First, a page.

October 23, 2012:
Ethiopia continues to congratulate itself on the peaceful (so far) transition of power following the death of Meles Zenawi in August. Meles ruled Ethiopia for 21 years. Ethiopia has also had a history of very violent power transitions. The new prime minister, Hailemariam Desalegn, was Meles picked successor, so he arrived with the mantle of authority. Meles made Hailemariam his second-in-command in 2010, and, in retrospect, it appears Meles had a power transfer plan in mind. Ethiopia has new national elections in 2015.
October 20, 2012: The African Union peacekeeping operation Somalia (AMISOM) is touting the seizure of the Somali port of Kismayo as a victory but one that does not signal the defeat of the Somali Al Shabaab Islamist militia. The Kenyan military performed extremely well in the latter phases of the attack on the port and Kenyans are proud of the Kenya Defense Force’s (KDF) achievements. However, diplomats in the Horn of Africa know the real victor in Somalia is Ethiopia. The Kenyans were more acceptable military interveners than the Ethiopians because so many Somalis regard the Ethiopians as invaders, even if a large majority of Somalis oppose Al Shabaab. Ethiopia is the geographic nexus of the horn. It borders on Sudan, South Sudan, Eritrea, Djibouti, Somalia, and Kenya. It is also the region’s economic powerhouse. Ethiopia’s alliance with Kenya gives it a reliable security partner in the Horn. Trouble with Islamist Sudan (northern Sudan) brought Kenya and Ethiopia together. Tribal disturbances along the Kenya-Ethiopia border forced their governments to work together on bi-lateral security issues. The Somali experience, however, has sealed that alliance. (Austin Bay)
October 18, 2012: Peace negotiations between Ethiopia and the Ogaden National Liberation Front (ONLF) have broken down again. Kenya was serving as the mediator in the newest round of talks. The ONLF said that Ethiopia had demanded that the rebel group recognize the authority of the Ethiopian constitution as a pre-condition for talks. The ONLF said that the condition was unacceptable because the talks were supposed to begin without pre-conditions. There is a Kismayo connection to the talks. Many ethnic Ogaden Somalis live in Kismayo and surrounding areas. Kenya had hoped that positive negotiations between the ONLF and Ethiopia would help improve political cooperation among Ogaden clans in southern Somalia.
October 17, 2012: A grenade attack in Coast state wounded ten Kenyan policemen. The policemen were searching a house and had found a weapons cache. Police attributed the grenade attack to the Somali Al Shabaab. Kenyan authorities believe Al Shabaab is responsible for several grenade attacks and shootings in Coast state that have occurred this year.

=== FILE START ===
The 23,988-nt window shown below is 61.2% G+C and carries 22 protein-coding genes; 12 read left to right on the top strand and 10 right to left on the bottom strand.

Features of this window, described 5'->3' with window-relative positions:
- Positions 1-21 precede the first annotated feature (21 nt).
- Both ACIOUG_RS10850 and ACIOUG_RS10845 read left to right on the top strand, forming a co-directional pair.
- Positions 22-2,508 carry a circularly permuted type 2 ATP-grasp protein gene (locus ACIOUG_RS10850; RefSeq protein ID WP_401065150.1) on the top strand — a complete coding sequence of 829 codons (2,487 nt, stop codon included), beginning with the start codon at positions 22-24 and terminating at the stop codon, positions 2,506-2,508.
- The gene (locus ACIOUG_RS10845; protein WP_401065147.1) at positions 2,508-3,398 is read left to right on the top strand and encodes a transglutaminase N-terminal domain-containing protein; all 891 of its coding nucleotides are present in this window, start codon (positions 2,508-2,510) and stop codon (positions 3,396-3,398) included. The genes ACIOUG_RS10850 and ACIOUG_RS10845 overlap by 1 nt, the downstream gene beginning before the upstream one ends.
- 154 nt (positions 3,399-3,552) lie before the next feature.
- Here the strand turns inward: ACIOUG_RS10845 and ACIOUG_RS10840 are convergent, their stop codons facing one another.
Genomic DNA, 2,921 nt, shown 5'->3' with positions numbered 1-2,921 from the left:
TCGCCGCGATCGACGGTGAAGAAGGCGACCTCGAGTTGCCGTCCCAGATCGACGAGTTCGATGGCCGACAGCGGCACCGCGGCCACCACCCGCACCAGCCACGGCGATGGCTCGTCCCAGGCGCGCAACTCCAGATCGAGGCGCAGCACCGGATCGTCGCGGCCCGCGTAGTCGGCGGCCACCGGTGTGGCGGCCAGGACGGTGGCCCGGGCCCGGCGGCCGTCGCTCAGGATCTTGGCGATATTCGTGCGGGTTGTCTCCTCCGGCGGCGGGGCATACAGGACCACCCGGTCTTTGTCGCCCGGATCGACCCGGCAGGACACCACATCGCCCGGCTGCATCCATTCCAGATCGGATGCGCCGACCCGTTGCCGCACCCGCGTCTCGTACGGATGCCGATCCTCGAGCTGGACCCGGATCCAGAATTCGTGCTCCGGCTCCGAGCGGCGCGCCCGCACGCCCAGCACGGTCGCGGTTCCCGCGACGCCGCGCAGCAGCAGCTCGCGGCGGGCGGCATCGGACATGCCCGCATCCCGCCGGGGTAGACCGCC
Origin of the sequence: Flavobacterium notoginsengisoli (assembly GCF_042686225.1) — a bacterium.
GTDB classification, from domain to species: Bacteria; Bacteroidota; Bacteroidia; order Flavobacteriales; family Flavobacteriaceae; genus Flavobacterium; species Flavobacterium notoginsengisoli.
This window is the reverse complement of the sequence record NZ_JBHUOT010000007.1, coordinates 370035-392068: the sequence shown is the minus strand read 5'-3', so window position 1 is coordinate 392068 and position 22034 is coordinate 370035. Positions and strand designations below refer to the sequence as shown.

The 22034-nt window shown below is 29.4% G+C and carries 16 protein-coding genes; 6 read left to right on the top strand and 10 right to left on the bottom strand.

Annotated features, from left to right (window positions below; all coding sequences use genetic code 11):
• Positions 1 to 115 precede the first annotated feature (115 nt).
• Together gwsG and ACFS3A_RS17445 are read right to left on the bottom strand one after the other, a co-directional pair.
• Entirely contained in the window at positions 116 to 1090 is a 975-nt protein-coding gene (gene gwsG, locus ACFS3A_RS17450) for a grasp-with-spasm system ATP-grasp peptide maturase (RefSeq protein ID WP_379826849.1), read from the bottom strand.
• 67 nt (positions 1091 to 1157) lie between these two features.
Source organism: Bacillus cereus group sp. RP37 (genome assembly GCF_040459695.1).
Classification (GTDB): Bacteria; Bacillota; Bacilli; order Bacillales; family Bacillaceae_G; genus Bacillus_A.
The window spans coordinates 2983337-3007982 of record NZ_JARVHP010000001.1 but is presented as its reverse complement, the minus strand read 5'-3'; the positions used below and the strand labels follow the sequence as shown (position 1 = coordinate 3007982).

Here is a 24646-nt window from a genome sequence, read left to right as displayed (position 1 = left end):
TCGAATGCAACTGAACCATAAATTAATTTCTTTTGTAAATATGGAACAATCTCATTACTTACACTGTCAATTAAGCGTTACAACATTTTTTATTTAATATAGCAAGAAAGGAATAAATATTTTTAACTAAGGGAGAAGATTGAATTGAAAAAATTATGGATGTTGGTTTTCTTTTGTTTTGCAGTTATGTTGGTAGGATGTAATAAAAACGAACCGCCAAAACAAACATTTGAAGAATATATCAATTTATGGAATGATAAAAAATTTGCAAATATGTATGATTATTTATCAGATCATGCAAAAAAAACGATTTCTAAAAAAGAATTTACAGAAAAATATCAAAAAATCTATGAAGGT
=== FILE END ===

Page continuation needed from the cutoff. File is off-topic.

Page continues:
October 16, 2012: Somali government and Kenyan military forces said that they are confronting a security vacuum in the city of Kismayo. Somali forces have arrested several dozen suspected Al Shabaab fighters in the port city.
Kenya charged Sheik Mohammed Dor with inciting violence in the country. Dor is a member of parliament and represents a Muslim area. Dor denied the charges. He is also accused of supporting the Mombasa Republican Council (MRC). The MRC is a separatist organization which favors secession for the Coast province.
October 15, 2012: A Kenyan municipal leader was hacked to death in the Coast province town of Kwale. Police called the man’s murder a revenge slaying for the arrest of Mombasa Republican Council (MRC) leader Omar Mwanbyadzi. A gunfight broke out when police arrested Mwanbyadzi and two people died in the firefight.
October 14, 2012: Kenya held ceremonies commemorating Kenya Defense Forces Day. This is also the first anniversary of Kenya’s intervention in Somalia.
October 12, 2012: Al Shabaab has threatened Kenya with further retribution for its involvement in Somalia. An Al Shabaab spokesman vowed to wage war on Kenyan soil.
October 11, 2012: Ethiopian troops in armored vehicle and trucks are reportedly massed in the Somali border town of Luq. A Somali National Army (SNA) commander reported that the Ethiopian soldiers are preparing for a major offensive on Al Shabaab controlled territory.
October 9, 2012: Kenya claimed that its military forces killed over 3,000 Al Shabaab fighters since it intervened in Somalia in October 2011. Kenya lost 22 soldiers in Somalia.
Ethiopia released 75 Eritreans captured in March during a cross border raid on a military camp. The prisoners were Eritrean soldiers and Ethiopia held them as prisoners of war. Seven of the released Eritrean applied for political asylum in Ethiopia.
October 2, 2012: AMISOM units extended their control over the Somali port of Kismayo. Al Shabaab fighters claimed they set off a bomb in the port. They also said they would launch further attacks on AMISOM soldiers. The Somali government estimated the Al Shabaab still has between 4,000 and 5,000 fighters in southern Somalia.
October 1, 2012: Kenyan naval vessels shelled Al Shabaab coastal positions in the Kismayo area as sporadic fighting continued in the area.